> > of searching through large data structures and string matching, and I
    > > was thinking that it would help to put some of this CPU-intensive work
    > > in another thread, but of course this won't work because of Python's
    > > GIL.

    >
    > If you are doing string searching, implement the algorithm in C, and
    > call out to the C (remembering to release the GIL).
    >
    > > There's a lot of past discussion on this, and I want to bring it up
    > > again because with the work on Python 3000, I think it is worth trying
    > > to take a look at what can be done to address portions of the problem
    > > through language changes.

    >
    > Not going to happen. All Python 3000 PEPs had a due-date at least a
    > month ago (possibly even 2), so you are too late to get *any*
    > substantial change in.
    >
    > > I remember reading (though I can't find it now) one person's attempt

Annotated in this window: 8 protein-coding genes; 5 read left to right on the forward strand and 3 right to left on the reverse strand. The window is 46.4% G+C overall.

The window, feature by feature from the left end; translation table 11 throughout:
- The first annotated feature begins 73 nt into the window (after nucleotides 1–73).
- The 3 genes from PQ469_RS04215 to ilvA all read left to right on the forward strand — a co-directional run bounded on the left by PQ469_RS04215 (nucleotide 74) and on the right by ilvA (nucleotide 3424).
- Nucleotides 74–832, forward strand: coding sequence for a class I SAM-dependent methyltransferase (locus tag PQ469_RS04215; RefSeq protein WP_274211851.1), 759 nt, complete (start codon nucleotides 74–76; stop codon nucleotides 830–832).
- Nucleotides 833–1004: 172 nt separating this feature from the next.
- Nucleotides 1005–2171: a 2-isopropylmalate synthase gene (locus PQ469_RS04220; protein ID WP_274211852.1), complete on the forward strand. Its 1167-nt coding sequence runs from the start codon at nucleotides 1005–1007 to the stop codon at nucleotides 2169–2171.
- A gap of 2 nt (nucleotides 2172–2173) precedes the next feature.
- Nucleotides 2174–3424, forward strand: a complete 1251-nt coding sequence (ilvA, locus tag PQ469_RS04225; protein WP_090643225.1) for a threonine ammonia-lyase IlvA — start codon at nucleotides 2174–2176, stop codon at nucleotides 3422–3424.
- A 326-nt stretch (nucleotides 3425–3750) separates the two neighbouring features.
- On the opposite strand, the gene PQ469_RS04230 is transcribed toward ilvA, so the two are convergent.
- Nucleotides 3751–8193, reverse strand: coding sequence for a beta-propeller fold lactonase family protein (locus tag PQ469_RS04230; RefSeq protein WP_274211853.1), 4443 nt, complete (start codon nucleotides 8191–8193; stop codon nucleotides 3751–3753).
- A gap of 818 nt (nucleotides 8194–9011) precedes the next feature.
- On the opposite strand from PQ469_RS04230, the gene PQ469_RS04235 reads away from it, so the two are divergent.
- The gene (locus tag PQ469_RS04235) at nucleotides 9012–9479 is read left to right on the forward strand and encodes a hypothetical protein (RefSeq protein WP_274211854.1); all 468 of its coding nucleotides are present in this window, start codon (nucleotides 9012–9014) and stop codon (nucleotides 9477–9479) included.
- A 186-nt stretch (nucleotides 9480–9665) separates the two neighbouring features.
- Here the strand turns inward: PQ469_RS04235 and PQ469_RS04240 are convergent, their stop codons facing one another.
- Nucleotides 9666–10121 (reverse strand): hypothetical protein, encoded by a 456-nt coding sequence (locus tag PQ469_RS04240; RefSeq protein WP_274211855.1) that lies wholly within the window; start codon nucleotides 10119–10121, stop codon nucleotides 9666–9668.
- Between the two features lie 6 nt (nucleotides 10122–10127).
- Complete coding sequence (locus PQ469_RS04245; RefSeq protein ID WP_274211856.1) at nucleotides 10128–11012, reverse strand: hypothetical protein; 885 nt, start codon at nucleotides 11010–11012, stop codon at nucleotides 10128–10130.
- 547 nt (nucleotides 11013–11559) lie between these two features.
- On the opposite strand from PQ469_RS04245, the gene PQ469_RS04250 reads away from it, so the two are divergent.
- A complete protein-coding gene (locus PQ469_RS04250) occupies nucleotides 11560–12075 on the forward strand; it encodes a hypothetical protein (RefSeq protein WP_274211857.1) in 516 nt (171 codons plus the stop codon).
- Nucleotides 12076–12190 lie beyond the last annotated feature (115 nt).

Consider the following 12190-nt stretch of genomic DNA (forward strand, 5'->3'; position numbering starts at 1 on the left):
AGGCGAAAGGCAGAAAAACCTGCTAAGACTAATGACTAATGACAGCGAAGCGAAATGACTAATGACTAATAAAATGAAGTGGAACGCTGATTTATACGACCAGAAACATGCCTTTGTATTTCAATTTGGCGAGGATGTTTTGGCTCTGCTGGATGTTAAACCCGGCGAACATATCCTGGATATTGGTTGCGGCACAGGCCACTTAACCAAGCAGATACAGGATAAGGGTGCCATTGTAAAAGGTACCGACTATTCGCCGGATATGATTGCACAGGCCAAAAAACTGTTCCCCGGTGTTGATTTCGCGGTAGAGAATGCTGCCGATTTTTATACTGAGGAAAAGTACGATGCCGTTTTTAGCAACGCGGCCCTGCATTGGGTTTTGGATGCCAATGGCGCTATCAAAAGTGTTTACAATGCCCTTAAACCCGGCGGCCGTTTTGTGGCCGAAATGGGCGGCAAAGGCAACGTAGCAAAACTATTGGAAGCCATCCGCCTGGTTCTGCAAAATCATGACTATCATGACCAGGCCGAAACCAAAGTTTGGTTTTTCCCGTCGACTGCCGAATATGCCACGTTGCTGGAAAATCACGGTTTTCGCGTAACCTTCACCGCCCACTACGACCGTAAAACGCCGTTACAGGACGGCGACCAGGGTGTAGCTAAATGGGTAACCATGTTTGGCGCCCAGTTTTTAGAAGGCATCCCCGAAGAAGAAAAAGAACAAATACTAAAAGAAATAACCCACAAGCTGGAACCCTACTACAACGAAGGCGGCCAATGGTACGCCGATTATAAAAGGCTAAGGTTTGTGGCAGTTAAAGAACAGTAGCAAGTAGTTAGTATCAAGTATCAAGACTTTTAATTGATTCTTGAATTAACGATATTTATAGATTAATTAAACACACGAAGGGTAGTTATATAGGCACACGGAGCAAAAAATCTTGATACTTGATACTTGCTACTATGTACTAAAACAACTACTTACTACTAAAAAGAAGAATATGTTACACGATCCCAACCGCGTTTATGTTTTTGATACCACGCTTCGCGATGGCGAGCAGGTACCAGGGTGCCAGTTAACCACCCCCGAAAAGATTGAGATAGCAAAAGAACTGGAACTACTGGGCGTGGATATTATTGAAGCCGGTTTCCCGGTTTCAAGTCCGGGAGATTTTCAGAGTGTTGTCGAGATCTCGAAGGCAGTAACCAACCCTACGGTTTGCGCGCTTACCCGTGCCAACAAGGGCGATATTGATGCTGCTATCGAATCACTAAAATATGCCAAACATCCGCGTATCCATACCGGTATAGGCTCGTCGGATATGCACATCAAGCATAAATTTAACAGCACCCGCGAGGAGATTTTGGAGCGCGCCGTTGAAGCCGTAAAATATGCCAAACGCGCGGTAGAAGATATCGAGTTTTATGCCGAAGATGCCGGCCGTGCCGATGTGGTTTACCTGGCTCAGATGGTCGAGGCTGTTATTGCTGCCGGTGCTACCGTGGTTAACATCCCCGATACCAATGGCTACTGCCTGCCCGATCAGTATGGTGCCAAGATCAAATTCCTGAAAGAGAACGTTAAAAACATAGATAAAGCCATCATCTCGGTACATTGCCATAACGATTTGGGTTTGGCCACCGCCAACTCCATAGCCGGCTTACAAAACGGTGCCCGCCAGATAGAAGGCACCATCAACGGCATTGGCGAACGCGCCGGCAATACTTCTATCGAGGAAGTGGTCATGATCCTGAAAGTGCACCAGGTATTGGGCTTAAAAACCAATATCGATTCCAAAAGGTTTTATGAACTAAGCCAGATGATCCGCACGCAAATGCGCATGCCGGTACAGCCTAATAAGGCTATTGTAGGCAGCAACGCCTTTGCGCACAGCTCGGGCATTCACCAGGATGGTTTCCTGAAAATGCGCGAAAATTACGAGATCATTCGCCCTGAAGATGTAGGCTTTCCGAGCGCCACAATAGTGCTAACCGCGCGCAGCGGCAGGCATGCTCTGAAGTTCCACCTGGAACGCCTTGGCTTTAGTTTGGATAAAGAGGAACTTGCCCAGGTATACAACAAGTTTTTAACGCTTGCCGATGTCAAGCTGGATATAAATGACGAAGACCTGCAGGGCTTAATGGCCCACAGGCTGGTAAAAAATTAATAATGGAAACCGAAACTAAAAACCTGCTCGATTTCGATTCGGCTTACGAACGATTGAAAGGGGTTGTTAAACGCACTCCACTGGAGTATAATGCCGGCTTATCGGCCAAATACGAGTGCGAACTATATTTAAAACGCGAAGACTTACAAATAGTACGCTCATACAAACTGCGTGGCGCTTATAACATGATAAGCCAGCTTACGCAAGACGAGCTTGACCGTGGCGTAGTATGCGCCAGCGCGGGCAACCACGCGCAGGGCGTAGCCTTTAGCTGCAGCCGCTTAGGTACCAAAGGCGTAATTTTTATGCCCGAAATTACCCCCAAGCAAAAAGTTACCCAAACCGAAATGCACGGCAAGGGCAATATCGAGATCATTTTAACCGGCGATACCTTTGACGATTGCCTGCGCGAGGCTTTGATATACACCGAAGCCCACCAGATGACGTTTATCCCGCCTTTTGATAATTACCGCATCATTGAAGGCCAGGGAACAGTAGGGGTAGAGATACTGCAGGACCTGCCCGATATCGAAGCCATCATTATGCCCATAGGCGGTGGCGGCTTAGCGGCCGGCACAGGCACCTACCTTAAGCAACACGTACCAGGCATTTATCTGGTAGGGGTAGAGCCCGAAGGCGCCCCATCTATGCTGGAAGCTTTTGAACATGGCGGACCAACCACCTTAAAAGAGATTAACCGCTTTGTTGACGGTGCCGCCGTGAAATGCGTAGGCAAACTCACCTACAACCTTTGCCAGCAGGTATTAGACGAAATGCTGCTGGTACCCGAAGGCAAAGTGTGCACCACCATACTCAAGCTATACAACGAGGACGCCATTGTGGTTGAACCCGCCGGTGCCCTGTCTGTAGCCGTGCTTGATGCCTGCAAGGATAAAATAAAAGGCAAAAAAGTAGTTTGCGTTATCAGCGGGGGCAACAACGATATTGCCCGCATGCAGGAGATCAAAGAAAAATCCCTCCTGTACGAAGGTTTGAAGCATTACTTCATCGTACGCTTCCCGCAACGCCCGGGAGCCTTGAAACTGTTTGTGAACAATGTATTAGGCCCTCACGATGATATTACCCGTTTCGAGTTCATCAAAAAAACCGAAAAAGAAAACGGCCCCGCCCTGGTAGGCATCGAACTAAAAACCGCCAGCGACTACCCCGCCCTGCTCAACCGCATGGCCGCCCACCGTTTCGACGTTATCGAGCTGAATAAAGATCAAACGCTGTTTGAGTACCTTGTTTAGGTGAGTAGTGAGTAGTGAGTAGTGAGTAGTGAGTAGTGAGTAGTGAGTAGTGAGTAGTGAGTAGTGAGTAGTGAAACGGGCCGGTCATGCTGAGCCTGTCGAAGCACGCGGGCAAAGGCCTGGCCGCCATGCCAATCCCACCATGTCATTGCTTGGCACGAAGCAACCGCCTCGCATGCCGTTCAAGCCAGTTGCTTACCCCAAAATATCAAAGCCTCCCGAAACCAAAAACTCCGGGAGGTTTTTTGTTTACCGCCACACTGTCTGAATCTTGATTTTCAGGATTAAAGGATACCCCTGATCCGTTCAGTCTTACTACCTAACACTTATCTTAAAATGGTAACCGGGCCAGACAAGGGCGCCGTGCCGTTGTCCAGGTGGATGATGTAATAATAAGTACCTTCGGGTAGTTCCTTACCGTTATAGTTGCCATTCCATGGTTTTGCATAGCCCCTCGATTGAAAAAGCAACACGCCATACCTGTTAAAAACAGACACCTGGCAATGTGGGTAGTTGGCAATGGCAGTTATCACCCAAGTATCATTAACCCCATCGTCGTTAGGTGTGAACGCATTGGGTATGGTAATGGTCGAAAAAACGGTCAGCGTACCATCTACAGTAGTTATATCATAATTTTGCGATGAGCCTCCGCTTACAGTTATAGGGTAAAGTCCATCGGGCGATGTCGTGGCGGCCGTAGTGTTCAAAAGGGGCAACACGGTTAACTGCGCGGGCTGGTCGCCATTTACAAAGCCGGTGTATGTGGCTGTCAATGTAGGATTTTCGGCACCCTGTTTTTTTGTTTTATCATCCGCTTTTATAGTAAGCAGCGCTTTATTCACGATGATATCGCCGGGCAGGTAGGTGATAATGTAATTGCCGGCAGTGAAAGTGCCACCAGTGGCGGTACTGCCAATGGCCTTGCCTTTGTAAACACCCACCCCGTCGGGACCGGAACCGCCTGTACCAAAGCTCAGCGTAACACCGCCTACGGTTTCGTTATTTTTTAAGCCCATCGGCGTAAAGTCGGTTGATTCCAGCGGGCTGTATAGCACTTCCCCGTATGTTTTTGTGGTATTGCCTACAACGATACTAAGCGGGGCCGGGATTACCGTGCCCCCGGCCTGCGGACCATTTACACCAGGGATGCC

> > at true multithreaded programming involved adding a mutex to all
    > > object access. The obvious question though is - why don't other true
    > > multithreaded languages like Java need to lock an object when making
    > > changes?

    >
    > From what I understand, the Java runtime uses fine-grained locking on
    > all objects. You just don't notice it because you don't need to write
    > the acquire()/release() calls. It is done for you. (in a similar
    > fashion to Python's GIL acquisition/release when switching threads)


    The problem is CPython's reference counting. Access to reference
    counts must be synchronized.

    Java, IronPython and Jython uses another scheme for the garbage
    collector and do not need a GIL.

    Changing CPython's garbage collection from reference counting to a
    generational GC will be a major undertaking. There are also pros and
    cons to using reference counts instead of 'modern' garbage collectors.
    For example, unless there are cyclic references, one can always know
    when an object is garbage collected. One also avoids periodic delays